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Tastes Like Cuba

(article, Eduardo Machado)

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h3. From Chapter 5: "The New Frontier"

p(blue). Editor's note: In this excerpt, Machado recalls his family's first foray into shopping at a southern California supermarket.

We walked in and the delicious air-conditioning hit our faces. The first thing we noticed was that the vegetables and fruits looked like nothing we had in Cuba. There were green, red, and yellow apples of all sizes. Piles of pears, grapes, and oranges were stacked under brightly colored price signs shaped like sunbursts. There were no guayabas, mangoes, or papayas in sight, not even a lime as far as we could see. And there were certainly no sour oranges, just sweet ones.

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h1. About the book and author

In 1961, when he was 8, Eduardo Machado and his younger brother were evacuated from Cuba. Eventually reunited with his parents, Machado grew up in southern California before making a career as a New York-based playwright. Tastes Like Cuba is a memoir (accompanied by recipes developed with co-author and fellow playwright Michael Domitrovich) about Machado's brief youth in pre-Castro Cuba and his struggles to come to terms with a life made in exile.

Excerpt reprinted with permission of Gotham Books, a member of the Penguin Group (2007).

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My mother looked at my father with obvious contempt. "I told you, no naranjas ágrias," she said.

"I can see that." My father could no longer fight her.

"Only one kind of bananas, with labels on them," she said, as if they were plastered with horse shit.

"At least they are bananas," I finally said.

"They're called Chiquita," she scoffed, "even though they're huge. Everyone knows huge bananas have very little flavor. And where are the plantains? They don't have plantains." She was losing her grasp on reality. "No yuca. No malanga. What's wrong with these people?"

My father pointed out the potatoes and yams, but even they were not up to mother's standards. "They're not white. They're orange. Do they think they're pumpkins?"

She approached the Hass avocadoes and seemed to stare them down. It was as if their size and their black nubbly skin was a direct affront to her integrity. "These!" she scoffed, "these are pathetic. Dirty. They're smaller than my hand." She was obviously hoping for the Caribbean variety, bright green and watery, perfect for avocado salad. How could she have known that their dense flesh was creamier, richer than the kind we had in Cuba? I dared not express my curiosity on that day because when my mother proclaimed, "This is not an avocado!" the conversation was over before it had begun.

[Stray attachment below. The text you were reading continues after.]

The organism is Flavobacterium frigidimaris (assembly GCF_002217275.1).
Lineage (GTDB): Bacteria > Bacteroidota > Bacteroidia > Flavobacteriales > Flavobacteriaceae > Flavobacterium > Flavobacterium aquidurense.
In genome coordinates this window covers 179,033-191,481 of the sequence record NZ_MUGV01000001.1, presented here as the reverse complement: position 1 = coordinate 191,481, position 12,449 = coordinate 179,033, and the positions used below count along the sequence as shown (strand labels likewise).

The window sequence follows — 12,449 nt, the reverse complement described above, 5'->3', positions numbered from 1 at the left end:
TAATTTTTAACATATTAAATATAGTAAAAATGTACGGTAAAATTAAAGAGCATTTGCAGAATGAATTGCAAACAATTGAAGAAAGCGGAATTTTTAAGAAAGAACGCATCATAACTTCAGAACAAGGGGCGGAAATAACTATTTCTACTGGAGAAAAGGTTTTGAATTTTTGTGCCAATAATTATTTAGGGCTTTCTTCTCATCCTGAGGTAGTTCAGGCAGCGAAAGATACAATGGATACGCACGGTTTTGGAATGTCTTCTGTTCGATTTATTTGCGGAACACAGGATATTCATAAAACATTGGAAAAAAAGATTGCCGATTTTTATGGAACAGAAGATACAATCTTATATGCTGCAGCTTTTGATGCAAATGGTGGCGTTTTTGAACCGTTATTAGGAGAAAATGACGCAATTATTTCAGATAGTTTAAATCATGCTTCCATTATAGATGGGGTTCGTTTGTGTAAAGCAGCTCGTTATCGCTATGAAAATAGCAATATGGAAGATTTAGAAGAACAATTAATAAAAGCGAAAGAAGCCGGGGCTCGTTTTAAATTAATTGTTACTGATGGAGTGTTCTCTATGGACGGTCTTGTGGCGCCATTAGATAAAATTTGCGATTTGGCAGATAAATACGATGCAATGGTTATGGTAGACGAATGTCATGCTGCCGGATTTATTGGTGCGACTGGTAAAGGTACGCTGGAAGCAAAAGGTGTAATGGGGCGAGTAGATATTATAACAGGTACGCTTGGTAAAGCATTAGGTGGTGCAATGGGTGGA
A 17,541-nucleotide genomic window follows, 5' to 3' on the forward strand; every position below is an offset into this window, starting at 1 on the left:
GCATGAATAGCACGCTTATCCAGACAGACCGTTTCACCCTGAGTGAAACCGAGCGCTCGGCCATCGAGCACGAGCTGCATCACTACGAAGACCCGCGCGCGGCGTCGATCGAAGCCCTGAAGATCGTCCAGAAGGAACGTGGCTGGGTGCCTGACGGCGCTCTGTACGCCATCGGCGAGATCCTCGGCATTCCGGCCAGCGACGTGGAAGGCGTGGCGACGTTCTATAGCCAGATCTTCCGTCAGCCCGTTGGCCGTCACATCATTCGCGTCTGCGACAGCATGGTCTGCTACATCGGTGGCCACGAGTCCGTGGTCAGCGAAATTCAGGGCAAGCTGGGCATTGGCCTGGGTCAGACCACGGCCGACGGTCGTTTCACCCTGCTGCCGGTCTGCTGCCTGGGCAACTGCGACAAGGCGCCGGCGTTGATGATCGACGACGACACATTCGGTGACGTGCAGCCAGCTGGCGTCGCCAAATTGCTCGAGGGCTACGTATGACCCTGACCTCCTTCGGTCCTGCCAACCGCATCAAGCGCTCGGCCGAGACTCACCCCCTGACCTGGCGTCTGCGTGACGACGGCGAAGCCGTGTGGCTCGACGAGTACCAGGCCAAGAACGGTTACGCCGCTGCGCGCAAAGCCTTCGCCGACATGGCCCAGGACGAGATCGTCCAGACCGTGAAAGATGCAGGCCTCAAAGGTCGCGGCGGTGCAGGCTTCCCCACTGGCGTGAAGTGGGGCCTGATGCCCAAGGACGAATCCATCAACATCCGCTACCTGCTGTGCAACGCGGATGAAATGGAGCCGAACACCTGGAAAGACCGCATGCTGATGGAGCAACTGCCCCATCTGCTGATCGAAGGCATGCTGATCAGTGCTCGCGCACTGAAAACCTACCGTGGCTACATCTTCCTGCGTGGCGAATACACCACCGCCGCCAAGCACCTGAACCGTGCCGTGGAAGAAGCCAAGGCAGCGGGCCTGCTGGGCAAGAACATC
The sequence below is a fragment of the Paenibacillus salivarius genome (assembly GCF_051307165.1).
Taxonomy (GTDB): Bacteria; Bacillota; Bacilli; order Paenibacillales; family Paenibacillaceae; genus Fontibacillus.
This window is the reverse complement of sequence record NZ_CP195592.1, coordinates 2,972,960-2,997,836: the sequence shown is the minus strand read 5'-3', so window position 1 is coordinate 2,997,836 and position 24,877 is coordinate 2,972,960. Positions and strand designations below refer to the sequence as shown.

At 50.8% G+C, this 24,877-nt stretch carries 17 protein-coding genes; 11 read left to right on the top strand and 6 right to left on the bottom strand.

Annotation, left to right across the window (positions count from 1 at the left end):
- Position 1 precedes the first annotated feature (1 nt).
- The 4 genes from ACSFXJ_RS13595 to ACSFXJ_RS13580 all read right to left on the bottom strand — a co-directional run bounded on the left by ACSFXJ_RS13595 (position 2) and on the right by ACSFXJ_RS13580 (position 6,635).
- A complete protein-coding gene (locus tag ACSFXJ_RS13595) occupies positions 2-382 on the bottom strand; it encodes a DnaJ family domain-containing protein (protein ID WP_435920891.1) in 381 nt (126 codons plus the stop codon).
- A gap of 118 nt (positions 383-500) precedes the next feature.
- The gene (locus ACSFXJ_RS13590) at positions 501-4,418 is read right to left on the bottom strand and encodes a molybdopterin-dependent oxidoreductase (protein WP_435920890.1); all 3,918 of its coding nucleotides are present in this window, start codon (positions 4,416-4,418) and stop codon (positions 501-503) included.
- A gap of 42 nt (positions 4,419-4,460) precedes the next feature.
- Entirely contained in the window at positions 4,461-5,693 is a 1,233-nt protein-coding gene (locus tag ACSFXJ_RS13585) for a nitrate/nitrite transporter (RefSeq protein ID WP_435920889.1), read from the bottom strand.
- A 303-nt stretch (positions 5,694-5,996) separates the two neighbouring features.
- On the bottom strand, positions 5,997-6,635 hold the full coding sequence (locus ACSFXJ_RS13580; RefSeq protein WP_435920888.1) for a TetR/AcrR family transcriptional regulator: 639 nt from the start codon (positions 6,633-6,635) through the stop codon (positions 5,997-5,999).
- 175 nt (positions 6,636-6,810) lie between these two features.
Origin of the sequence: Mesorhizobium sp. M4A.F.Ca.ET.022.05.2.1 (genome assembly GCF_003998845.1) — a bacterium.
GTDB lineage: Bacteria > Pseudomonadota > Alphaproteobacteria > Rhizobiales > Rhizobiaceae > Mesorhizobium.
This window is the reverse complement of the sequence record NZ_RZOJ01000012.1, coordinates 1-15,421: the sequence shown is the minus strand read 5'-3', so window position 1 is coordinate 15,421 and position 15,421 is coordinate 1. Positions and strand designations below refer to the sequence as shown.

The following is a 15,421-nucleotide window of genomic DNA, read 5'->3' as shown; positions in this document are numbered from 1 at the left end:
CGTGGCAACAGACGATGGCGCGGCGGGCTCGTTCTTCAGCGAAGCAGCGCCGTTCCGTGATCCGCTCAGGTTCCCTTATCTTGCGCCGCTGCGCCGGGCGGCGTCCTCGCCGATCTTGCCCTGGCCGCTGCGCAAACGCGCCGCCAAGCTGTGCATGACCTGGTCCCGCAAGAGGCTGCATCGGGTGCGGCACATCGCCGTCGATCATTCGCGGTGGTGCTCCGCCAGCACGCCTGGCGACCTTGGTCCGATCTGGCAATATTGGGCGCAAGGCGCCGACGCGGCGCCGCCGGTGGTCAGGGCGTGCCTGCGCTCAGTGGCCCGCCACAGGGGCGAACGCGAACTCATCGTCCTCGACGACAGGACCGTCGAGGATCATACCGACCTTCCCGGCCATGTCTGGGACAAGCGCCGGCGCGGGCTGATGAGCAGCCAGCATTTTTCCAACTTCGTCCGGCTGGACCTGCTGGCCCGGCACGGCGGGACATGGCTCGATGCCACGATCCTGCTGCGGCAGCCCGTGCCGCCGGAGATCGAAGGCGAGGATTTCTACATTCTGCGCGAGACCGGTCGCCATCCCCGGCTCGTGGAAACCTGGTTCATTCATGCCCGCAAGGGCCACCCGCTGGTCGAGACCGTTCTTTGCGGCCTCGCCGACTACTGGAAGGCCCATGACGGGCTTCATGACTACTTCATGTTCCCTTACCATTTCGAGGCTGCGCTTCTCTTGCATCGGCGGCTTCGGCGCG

From the dejected look on my father's face, I could tell this trip to the Food King, this trip that was supposed to change everything, was quickly turning into a disaster.

[%image promo-image float=right width=350 credit="Photo: iStockphoto/chrisbence" caption="The taste of home: Black beans, rice, plantains, and pan-fried steak."]

As we went down the other aisles, it didn't get any better. When we got to the grains and beans we found no black beans, anywhere on the shelves. There were only split peas, lima beans, and a dusty package of dried chickpeas. There was no Serrano ham in the deli section, and the steaks at the butcher were all cut too thick.

"London broil?" Mother asked aloud, "how do I cook this? It's cut like a tire!"

"We'll find a way," my father said halfheartedly. If steak couldn't make her happy, nothing could.

"I wanted Bistec Empanizado!" I whined, seeing the chance of having a thin breaded steak go right out the window.

"Impossible," said Mother.

"We'll get a pot roast," said Dad. "It will taste just like boliche if you make the sauce the same."

Mother gave him a dirty look and I thought she'd get into it with him again, but even she was getting tired of it all.

We managed to find onions and garlic, dried oregano and ground cumin. We even got some cheap-looking olive oil, barely green, nothing like what Fernando used to bring back from the docks. Of course there was no espresso, no whole beans, just cans of the same stuff we had been drinking, and other brands that seemed even less hopeful. We did not even try to find French baguettes. Without pineapples, pears and apples would have to do. At least there was fresh corn. It wasn't bad — maybe my mother would make tamales with it — but the store was so bland that very little could offer reassurance.

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h1.Featured recipe




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That night my mother baked a pot roast with garlic, oranges, lemons, onions, and oregano. She made boiled potatoes with olives from a can scattered over the top. It was worlds better than unseasoned garbanzo beans or Velveeta grilled cheese, but it was certainly not boliche, not black beans with yuca on the side, not sweet fried plantains. That would have been something. That would have been home. This was just okay.


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